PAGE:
When Zach Synder’s 300 hit theaters in 2007, the movie was a technical revelation. A visual epic of bloody violence, computer aided abdominals and heroic grunting, the simple story of a group of Spartans defending their realm from an invading horde was a testosterone fantasy. Long shot scenes of Gerard Butler lopping off limbs in fluid slow motion were entrancing and highly stimulating. It was like a bloody ballet, a technical marvel that masked stereotypical characters and a “whatever” plot. It wasn’t great, but it was at least visually original. At least it was good, disposable fun.
Not so with 300: Rise of an Empire. What once was exhilarating is now old hat and rather than pushing the technical envelope, the sequel expands on the original’s weaknesses while supplying none of the thrills. Simply put, there’s no reason for it to exist and even less reason for you to see it.
Taking place in parallel with the original story, Rise of an Empire is told from the perspective of the army of Athens as they prepare for the Persian invasion. The leader of the good guys is Themistocles (Sullivan Stapleton), an Athenian hero and Greece’s best hope for taking on the massive armies of Xerxes, the multi pierced antagonist from the first movie. Bearing down on them is the Persian naval commander Artemisa (Eva Green), a borderline psychotic whose zeal for victory is matched only by her lust for cringe inducing one-liners.
At the outset, there’s one glaring issue: Sullivan Stapleton is no Gerard Butler and yes, I’m aware that’s a pretty big slam. While Stapleton gives it his all, the character lacks the unassuming charm and natural likeability of King Leonidas. As incredible as it sounds, Themistocles is even less developed as a character than the original’s chest beating protagonist. Where the original supplies a basic back story, Rise tosses the audience into the fray with nothing to hold onto. Stapleton has the brawn and the never ending litany of rousing speeches, but he can’t deliver them with the gusto of the original king. He’s a boring, who gives a turkey hero that’s impossible to like, let alone root for.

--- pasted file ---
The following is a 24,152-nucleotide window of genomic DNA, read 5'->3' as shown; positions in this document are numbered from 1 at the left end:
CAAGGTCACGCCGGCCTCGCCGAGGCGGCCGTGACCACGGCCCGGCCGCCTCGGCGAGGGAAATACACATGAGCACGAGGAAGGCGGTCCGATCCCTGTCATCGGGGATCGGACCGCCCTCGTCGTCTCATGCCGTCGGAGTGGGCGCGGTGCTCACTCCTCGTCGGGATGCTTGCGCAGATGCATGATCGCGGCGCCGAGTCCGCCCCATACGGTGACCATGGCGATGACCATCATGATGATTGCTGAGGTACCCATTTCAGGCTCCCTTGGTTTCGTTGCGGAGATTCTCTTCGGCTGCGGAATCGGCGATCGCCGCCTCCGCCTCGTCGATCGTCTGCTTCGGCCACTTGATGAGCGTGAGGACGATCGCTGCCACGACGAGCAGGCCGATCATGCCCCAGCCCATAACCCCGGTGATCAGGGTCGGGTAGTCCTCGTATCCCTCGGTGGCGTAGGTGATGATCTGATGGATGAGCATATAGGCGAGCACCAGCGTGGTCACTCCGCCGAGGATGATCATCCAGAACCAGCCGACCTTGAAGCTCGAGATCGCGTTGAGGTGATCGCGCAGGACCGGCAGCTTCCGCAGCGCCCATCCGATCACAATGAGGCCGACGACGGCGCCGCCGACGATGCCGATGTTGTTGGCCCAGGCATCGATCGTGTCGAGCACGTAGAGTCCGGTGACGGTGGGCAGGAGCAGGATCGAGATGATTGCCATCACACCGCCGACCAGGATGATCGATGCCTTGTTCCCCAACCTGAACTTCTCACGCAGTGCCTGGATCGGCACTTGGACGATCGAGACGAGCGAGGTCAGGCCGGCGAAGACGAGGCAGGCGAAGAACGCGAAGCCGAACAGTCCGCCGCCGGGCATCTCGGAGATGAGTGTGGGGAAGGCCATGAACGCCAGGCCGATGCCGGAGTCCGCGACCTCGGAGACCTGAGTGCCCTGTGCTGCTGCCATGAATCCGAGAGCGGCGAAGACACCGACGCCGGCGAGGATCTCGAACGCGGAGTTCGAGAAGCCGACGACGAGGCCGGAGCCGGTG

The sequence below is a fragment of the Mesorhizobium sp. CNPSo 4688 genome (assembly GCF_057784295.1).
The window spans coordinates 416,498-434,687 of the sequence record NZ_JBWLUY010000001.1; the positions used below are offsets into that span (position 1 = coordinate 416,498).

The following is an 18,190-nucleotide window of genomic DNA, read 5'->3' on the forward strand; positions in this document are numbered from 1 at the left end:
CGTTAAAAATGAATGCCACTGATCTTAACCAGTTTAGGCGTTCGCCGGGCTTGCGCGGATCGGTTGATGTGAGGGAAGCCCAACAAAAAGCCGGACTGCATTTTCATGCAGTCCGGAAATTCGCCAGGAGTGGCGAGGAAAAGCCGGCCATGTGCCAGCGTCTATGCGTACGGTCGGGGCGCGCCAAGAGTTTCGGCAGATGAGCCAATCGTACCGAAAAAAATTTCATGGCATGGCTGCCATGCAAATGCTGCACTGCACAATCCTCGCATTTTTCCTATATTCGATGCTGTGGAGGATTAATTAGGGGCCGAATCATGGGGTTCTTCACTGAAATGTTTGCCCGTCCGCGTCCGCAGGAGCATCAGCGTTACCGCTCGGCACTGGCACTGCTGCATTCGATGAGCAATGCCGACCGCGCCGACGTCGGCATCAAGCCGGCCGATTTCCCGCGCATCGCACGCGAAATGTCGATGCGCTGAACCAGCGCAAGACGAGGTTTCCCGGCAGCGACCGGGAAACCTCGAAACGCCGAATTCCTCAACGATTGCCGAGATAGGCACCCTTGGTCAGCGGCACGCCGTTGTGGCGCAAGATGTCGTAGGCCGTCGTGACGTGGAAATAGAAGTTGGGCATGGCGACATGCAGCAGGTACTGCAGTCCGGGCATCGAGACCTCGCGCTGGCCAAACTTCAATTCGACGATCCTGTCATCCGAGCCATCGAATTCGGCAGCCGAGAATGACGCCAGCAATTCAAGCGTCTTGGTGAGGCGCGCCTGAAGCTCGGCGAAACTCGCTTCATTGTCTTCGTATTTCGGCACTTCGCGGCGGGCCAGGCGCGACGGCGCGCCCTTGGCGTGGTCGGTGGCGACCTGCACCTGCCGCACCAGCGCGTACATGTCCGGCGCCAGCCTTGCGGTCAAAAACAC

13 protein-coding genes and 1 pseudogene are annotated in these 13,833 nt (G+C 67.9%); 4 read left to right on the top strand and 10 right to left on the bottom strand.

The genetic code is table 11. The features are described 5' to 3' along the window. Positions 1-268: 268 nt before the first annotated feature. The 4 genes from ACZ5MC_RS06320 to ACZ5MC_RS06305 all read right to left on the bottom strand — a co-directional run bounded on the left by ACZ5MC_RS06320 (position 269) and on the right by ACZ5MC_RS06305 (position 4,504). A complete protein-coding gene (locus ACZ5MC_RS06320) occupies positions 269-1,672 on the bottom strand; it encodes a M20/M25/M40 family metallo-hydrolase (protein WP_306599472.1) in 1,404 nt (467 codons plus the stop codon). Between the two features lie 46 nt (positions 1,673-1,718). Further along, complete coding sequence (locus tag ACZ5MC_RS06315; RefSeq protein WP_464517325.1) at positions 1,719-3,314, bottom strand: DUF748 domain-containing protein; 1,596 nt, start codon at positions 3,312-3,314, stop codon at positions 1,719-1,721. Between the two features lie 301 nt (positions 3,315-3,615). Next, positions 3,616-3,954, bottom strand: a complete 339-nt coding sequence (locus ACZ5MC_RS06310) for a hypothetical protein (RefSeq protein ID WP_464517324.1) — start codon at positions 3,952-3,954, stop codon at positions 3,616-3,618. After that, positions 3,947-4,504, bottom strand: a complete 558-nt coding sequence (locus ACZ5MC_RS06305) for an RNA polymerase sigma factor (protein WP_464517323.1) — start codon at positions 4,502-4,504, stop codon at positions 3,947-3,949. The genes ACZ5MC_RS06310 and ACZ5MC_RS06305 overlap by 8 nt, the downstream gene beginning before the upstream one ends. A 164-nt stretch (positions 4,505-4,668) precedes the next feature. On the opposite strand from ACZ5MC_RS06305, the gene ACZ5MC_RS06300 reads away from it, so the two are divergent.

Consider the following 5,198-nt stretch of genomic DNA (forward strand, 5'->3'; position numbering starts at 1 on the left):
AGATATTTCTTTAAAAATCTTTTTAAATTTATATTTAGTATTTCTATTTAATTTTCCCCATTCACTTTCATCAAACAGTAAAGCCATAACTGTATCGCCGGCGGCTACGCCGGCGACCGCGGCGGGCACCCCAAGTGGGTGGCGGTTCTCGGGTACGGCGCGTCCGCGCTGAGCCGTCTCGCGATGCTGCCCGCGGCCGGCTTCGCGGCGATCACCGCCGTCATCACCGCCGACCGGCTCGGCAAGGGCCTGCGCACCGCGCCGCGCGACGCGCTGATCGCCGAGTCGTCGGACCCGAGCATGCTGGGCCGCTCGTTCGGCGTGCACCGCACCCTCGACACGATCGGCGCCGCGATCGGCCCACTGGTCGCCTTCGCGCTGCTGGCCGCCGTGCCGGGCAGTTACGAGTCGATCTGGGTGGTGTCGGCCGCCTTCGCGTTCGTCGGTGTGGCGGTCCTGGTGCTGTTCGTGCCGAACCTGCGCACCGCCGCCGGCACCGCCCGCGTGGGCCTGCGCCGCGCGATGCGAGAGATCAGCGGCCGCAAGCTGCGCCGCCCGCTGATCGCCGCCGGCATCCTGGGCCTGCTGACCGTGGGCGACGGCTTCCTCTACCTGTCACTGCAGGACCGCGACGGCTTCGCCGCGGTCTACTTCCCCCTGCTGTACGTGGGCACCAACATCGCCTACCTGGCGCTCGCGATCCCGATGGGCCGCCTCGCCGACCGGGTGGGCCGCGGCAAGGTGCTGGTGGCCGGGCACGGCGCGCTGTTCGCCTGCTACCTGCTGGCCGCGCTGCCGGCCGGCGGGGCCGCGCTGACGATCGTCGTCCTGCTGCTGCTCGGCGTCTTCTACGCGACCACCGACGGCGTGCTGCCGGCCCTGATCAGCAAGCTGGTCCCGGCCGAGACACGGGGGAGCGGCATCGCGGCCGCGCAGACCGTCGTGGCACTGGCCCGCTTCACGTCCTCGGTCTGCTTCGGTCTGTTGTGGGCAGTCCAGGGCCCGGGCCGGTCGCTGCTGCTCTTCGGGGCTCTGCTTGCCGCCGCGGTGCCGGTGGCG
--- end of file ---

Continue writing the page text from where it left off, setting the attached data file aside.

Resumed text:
On the other side of the great ocean is Eva Green’s manic Artemisia, Xerxes’ leash holder, main commander and requisite villain. Green’s performance walks a fine line between over the top brilliance and eye rolling awful. While she’s by far the most entertaining part of the film, Green is obviously compensating for a terribly penned script and exhausting action scenes. She’s not good by any stretch but at least she gives an honest go at being fun to watch.
Unlike the dead on arrival action, at least Eva Green is actually breathing. Yes, the only thing a 300 movie should be good at is the film’s biggest disappointment. While Snyder’s slow motion cinematography was entrancing in 2007, it’s now passé in 2014, especially when clumsily directed by newbie Noam Murro. Regardless of who’s behind the camera, we now live in an era where epics like Gravity are pushing the cinematic envelope. Watching a slow motion decapitation doesn’t wow like it used to. Not helping matters is the nautical setting. Where the original framed their violence in a simple mountain valley, Rise stages all its battles on the high seas during a tremendous storm. This baffling decision removes all fluidity from the fighting and turns the action into a swirling, twisting mess. The visual equivalent of throwing GI Joes into a washing machine, the action is impossible to follow and exhausting to watch.
In all honesty, I could forgive many of these issues. The most uncomfortable sex scene since the opening twenty minutes of Irreversible? I’ll excuse it. Modern profanity in the middle of an ancient battle? Cheap attempts at keeping attention, but at least they tried. 300: Rise of an Empire isn’t a waste because of what it does wrong. The movie is a disaster due to what it fails to do right. As a closeted fan, all I wanted from a sequel is something equally entertaining. An early year action flick with simple motives, standard storytelling and quality action. Like my favorite dumb movie, Commando, provide me a basic groundwork for a workable plot, hand over a hero I can easily love and make the action awesome. Do that and I’m a happy camper. Unlike its predecessor, Rise of an Empire completely misses those bullet points in spectacular fashion. The result isn’t just stupid, dumb or even offensive. It’s a colossal waste of time. Either King Leonidas or the folks at Warner Brothers should have lopped the head off of this turd long ago. Preferably in super smooth slow motion.
Score: 3 out of 10
ABOUT THE REVIEWER:
Jersey born and New York bred, Bill Tucker is a writer of short fiction, film reviews and articles across a variety of genres and media. He currently writes a regular movie column entitled “Behind the Cinematic Curtain” for Revolt Daily, contributes to a fashion blog for www.pop-market.com and has a number of short stories in various stages of publication. When not writing, he works as an IT Trainer for a fashion software company. He currently hangs his hat in Austin, Texas. Check out more of his work at http://www.thesurrealityproject.com.